In the oil business, such turn-about of projects are not uncommon. The wildcatter myth is a strong and persistent cultural constant among these people. And that is exactly what Bremer's administration is acting like: it's a wildcatter occupation.

Why are we in Iraq? Beyond the claims about security and democracy, there is always entwined a little phrase about promoting "free enterprise." When Colin Powell was last interviewed on NPR, he managed to slip that in to his responses so smoothly that he was never asked about it. However, it isn't a little thing: it is the only thing. The goal of selling off Iraq's nationalized oil business is at the dead center of the behavior of the occupiers.

It is, of course, futile. As we are learning, and will learn, oil in Iraq depends on a delicate and easily disruptible infrastructure of pipes. It is going to be quite easy for any resistance group to do significant damage to those pipes. But that is a minor technical point. The major point is that there is not only not a popular demand in Iraq to privatize the oil biz -- there is almost no demand to privatize the oil biz.

For that reason, the occupiers are keeping Iraqis from exercizing any authentic authority. But notice how these things build. As we try to move towards re-constructing Iraq in our fantasy image, we have to secure ourselves as occupiers. As we secure ourselves as occupiers, we alienate more and more of the occupied. As we alienate more and more of the occupied, we have to put off devolving power on Iraqis for fear that they will represent that alienation.

If, in fact, we simply wanted an ally in the Middle East, we had, and still, perhaps, have a perfect opportunity. We accrued considerable good will for evicting Saddam. How can that good will be dissipated most easily? By a continued resistance to giving power to Iraqis. The idea that Iraqis will like us more in the future, which is the premise of Bremer and crew, is counter-intuitive. That doesn't usuallly happen in occupations. Sure, when the US and Russia occupied Germany, and when Japan was occupied, that might have happened. However, that is because Germany and Japan were absolutely devestated. The firebombing of Tokyo that happened in one single night killed four times as many people as died on all sides in the late War. Having broken the spirit of the people, occupation was not resented -- at least consciously -- by the occupiers, who felt considerable guilt and shame. And even then, the traditional economic structures of both countries -- Japan and Germany -- survived pretty much intact. The Iraqi occupation is in the mode of Napoleon's occupation of Spain, Japan's occupation of China, or the Nazi occupation of France -- the people in those countries were not cowed. Or, one could say, in the case of France, gradually recovered their spirits. Iraqis in particular aren't cowed -- they don't feel defeated as a people.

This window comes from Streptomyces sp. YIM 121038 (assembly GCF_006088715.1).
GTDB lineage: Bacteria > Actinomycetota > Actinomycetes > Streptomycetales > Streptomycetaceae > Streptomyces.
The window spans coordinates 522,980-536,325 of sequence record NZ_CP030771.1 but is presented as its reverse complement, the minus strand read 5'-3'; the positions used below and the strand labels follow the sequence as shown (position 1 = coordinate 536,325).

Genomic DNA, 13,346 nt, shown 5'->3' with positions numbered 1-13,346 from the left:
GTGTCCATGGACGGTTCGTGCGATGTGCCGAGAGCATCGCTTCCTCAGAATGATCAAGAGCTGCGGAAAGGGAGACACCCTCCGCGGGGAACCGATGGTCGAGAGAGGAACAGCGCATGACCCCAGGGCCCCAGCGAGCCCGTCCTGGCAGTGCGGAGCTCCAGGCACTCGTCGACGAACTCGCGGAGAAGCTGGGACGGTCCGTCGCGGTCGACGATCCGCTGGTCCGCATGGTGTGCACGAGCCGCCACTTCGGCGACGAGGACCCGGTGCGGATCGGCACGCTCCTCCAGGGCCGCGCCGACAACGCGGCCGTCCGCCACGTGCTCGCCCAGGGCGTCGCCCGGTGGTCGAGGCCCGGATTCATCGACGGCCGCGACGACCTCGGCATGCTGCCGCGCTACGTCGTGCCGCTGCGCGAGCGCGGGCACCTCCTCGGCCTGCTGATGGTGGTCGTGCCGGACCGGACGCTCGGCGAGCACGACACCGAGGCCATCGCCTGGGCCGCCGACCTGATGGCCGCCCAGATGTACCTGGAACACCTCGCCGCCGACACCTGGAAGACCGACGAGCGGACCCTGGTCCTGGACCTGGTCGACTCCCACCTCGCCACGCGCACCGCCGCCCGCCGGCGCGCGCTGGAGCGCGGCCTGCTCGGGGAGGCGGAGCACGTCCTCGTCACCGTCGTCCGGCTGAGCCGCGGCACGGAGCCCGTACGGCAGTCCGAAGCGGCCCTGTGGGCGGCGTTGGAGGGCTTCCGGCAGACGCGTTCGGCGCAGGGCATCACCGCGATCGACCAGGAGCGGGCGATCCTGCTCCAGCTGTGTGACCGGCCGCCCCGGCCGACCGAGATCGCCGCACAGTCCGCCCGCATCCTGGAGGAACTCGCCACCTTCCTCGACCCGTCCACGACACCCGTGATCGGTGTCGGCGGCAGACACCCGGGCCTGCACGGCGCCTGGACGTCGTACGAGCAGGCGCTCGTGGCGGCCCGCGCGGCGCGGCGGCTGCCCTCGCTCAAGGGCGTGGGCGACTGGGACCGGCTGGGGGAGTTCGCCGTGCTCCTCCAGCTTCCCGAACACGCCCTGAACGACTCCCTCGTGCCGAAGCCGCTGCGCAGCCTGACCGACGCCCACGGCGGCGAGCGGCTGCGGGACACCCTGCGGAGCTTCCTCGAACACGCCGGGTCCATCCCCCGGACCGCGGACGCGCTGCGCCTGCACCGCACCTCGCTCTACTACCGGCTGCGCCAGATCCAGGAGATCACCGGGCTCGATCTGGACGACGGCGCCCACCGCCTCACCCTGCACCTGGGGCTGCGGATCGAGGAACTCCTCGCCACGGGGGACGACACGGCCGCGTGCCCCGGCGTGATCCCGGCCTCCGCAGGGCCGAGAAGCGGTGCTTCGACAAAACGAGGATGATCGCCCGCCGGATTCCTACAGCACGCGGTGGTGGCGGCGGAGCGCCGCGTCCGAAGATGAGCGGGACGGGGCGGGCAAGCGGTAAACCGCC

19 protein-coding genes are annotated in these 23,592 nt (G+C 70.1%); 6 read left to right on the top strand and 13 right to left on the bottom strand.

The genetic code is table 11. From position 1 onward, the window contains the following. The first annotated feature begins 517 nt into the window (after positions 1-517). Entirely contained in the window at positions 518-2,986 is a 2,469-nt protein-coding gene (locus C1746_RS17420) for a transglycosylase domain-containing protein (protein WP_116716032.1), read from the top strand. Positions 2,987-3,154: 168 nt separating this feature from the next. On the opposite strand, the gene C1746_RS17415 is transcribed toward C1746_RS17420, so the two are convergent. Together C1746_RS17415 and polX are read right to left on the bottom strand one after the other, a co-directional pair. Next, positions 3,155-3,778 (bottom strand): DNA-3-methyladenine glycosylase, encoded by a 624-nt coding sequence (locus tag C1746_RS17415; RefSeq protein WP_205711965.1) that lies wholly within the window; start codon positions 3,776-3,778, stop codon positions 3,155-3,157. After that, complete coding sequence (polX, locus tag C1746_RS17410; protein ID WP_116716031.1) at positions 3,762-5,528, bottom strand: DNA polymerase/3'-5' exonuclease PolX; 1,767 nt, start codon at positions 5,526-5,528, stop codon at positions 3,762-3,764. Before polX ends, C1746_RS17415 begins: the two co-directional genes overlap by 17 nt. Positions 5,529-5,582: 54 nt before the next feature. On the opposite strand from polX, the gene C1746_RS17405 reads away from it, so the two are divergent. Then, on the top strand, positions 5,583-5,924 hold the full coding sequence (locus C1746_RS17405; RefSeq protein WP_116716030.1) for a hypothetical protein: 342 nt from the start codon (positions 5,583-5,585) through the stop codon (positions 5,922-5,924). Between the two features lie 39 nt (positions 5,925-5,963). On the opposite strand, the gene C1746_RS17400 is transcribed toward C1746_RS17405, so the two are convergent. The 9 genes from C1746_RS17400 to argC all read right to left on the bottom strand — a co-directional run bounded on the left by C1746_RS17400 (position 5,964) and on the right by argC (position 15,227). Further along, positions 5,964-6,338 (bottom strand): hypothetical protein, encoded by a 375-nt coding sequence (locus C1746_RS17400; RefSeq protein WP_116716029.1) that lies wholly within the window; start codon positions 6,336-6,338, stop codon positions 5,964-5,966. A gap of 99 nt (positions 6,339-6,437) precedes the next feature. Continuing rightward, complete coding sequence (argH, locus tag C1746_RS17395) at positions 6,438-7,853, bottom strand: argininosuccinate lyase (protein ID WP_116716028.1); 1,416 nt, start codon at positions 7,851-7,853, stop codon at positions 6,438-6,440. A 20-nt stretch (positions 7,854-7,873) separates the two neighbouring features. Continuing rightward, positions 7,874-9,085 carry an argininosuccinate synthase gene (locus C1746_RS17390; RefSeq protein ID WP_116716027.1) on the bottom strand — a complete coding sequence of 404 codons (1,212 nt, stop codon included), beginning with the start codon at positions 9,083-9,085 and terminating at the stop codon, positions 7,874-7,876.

Eventually, someone will ask Colin Powell about the 'free enterprise' he slips into his responses. Maybe in, what, a year?